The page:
If an importer is entering a shipment valued at $5,000 or less, they may obtain what is considered a “low value” license.
Section 232 and Section 301 are executive orders signed in 2018 that place additional tariffs on the import of steel products into the U.S. Those tariffs were originally put in place in order to protect the interest of U.S. producers and manufacturers.
Section 232 tariffs specifically target the imports of steel and aluminum into the U.S. In addition to the standard import duty owed on each product, importers must also pay an additional 25% tariff on steel imports and an additional 10% tariff on aluminum imports when sourced from a country impacted by Section 232.
Section 232 tariffs impact most U.S. trade partners, however, there are a few exceptions. In 2019, an agreement was made to fully lift the tariff for both Canada and Mexico. Brazil, South Korea, Argentina, Japan and the United Kingdom have all been given exemptions from the tariff in exchange for import quotas. Australia had the tariff fully lifted as well.
It’s important to note that these tariffs do not apply to the import of fabricated structural steel.
Section 301 tariffs do not target steel specifically, however, steel products have been impacted by this legislation. Section 301 specifically targets the import of products from China, impacting more than $550 million worth of goods.
These tariffs are divided up into four lists, placing tariffs on products ranging between 7.5% and 25% in additional taxes. In the case of steel, this legislation places an additional 25% tariff on fabricated structural steel imported from China.
Previously, the U.S. Trade Representative (USTR) had allowed the exclusion of five fabricated steel products, meaning those products were exempt from the increased tariffs. However, those exclusions have since expired, and in March 2022, the USTR declined to reinstate said exclusions.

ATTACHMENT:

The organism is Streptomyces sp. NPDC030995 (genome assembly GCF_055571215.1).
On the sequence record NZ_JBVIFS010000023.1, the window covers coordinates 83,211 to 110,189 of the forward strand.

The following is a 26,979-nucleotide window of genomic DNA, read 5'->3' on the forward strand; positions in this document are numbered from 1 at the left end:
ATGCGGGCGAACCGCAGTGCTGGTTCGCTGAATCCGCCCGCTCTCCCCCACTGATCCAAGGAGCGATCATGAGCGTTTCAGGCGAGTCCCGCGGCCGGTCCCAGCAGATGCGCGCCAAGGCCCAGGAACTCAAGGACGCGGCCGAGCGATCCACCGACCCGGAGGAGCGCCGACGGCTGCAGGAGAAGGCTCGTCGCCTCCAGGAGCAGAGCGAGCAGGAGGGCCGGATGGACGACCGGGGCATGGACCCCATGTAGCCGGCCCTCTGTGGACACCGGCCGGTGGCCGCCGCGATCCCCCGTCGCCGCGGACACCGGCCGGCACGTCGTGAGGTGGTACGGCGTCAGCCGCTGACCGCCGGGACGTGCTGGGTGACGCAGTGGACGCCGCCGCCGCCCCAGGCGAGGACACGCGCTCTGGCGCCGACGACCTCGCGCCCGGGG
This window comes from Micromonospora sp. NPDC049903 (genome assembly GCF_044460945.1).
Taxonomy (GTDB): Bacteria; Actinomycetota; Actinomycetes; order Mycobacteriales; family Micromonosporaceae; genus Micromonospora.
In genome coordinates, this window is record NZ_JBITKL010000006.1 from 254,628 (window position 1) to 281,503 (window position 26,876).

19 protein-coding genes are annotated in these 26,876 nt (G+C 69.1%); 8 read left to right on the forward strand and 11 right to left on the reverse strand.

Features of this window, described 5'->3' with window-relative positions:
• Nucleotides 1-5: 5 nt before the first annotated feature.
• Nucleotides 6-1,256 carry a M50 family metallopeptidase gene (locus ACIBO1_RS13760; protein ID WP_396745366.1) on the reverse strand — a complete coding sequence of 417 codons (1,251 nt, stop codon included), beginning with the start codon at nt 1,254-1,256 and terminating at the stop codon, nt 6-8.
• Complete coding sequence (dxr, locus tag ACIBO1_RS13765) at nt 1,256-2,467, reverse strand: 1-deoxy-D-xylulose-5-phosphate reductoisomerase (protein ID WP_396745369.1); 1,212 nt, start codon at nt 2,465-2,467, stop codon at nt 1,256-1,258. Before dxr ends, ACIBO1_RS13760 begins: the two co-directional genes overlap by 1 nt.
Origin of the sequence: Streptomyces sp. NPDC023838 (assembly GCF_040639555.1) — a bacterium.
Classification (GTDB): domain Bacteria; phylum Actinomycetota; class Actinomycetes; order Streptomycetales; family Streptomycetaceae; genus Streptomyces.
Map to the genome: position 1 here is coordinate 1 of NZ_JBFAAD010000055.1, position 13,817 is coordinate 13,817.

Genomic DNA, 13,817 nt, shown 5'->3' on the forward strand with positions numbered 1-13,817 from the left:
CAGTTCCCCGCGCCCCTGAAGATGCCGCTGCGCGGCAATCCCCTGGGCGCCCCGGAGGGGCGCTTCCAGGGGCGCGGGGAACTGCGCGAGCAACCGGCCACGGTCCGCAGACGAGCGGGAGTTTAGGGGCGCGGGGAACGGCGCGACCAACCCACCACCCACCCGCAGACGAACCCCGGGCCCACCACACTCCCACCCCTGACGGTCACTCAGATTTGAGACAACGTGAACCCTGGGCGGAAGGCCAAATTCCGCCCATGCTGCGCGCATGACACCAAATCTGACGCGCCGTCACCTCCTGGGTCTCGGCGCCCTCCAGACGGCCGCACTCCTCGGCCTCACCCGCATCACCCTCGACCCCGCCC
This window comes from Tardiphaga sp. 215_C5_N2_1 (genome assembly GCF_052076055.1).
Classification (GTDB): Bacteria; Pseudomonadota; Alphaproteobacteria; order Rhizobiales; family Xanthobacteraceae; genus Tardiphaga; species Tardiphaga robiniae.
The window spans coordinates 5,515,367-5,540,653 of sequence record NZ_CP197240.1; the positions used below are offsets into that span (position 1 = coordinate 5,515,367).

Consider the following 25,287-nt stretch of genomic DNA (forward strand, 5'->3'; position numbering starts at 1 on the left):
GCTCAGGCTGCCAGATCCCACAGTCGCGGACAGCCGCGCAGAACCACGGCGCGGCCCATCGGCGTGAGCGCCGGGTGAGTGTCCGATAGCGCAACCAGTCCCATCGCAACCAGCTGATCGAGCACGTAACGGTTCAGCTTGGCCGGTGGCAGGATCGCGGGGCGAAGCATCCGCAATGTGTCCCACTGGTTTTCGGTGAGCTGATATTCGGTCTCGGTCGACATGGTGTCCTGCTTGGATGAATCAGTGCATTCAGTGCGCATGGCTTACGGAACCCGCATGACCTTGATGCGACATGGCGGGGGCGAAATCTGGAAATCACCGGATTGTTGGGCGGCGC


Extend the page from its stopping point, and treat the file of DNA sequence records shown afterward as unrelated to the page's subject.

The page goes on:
Those exclusions included:
If you’ve previously imported steel and paid section 301 duties, you may be eligible for a refund based on these recently reinstated exclusions. To learn more, check out our article on Section 301 Tariff Refunds.
According to the U.S. Department of Commerce, there are 152 anti-dumping and countervailing duty orders in place on steel imports from 32 countries.
These duties are put in place in order to protect U.S. industry and combat the unfair dumping and/or subsidizing of steel imports from other countries.
To determine whether the specific steel products you’re importing are subject to anti-dumping or countervailing duties, you can speak to our Licensed Customs Brokers. They’ll examine your previous entries, product information, and more to determine whether you’ll be responsible for paying for these additional duties.
All imports of steel, regardless of import value, must be accompanied by a customs bond.
A customs bond is required to accompany a shipment for two reasons:
In the case of steel imports, your shipment will likely fit both criteria. Steel is regulated by the Environmental Protection Agency (EPA), which means a customs bond must be obtained in order to import steel. Additionally, it’s unlikely that a shipment of steel will be valued at less than $2,500.
Importing steel can be a complicated process that requires careful attention to detail in order to ensure that all import requirements are met. Whether you need to secure a steel import license, a customs bond, or ensure you’re not paying unnecessary duties, it’s important that you seek the help of a CBP-licensed professional.
At USA Customs Clearance, our team of Licensed Customs Brokers can help you do all of that and more. In addition to helping you navigate the many steel import requirements, we can also help you become a registered importer, protect your import data, or provide personalized 1-on-1 advice during one of our consulting sessions.
If you’re new to importing, we can offer all of these services and more at one low price in our new importer bundles. Get the help you need to import your steel successfully and contact us today.